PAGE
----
Beside a wooden podium draped in a rainbow flag at the Old South Church, U.S. Senator Elizabeth Warren and Pastor Judy Hanlon, an advocate for asylum seekers, were given the church's Open Door award Saturday in recognition of their work on behalf of the lesbian, gay, bisexual, transgender, and queer community.
The award ceremony in Copley Square came in the middle of a joyous Pride Morning Worship, filled with jokes comparing GOP presidential candidate Donald J. Trump to the wicked Pharaoh in the Book of Exodus and alterations to traditional hymns to include calls for gender-neutral bathrooms.
"I have kind of what you might call a huge crush on you," the Rev. Anthony Livolsi told the women, "in the way you two go toe-to-toe with evil, the way you square off against injustice." Warren hugged him as he returned to his seat, while Hanlon, who is co-founder of the LGBT Asylum Support Task Force, laughed.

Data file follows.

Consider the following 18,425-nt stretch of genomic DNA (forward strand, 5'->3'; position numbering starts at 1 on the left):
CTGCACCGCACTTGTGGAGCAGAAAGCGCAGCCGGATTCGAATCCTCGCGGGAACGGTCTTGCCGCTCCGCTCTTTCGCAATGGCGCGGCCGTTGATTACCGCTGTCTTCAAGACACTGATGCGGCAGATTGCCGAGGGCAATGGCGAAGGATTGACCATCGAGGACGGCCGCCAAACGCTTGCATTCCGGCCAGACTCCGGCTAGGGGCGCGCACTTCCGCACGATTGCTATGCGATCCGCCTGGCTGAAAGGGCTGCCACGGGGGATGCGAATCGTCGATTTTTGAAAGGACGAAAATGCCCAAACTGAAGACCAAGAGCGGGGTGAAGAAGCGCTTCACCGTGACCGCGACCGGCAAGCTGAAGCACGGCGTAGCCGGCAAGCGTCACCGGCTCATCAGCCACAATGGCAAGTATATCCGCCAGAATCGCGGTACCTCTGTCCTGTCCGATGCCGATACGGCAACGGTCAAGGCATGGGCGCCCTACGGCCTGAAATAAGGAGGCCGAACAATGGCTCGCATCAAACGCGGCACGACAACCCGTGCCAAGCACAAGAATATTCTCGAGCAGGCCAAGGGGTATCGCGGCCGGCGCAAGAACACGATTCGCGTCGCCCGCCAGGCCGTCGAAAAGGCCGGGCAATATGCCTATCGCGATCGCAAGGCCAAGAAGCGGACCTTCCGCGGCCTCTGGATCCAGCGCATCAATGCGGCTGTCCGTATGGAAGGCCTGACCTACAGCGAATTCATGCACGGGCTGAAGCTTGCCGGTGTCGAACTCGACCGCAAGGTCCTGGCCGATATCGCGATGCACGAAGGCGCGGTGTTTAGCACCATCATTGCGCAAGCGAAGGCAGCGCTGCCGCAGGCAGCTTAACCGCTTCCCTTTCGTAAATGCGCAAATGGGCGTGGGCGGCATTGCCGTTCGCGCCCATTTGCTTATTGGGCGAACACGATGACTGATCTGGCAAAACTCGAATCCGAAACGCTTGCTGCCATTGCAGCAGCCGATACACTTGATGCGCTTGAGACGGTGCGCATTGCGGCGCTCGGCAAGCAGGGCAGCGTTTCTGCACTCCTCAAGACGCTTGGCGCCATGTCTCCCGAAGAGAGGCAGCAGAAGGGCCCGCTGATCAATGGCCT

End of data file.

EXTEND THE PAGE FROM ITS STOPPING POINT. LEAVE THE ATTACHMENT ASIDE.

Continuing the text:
Warren, who was greeted by worshippers with cheers, standing applause, and a waving feather headdress, called on them to mobilize against hate, especially as espoused by Trump.
"This is a day of celebration. I have my boa in the car, I am raring to march in the parade. But there are big fights to come," Warren said. "There is a man who hopes to be the leader of this great nation and he hopes to get there by hating others…The only way we beat bullies is we stand up and fight back."
Hanlon, whose task force provides resources and support for LGBTQ people fleeing persecution in their home countries, denounced the "American apathy" that she says enables such human rights violations. She related horror stories from asylum seekers she has met who have since rebuilt their lives in Massachusetts.
"To date we have helped over 130 asylum seekers from 16 countries," Hanlon told the worshippers. "Today this door will burst open, and you will stream out into the highways and byways to parade. Will you, as you are marching, remember these stories and these faces?"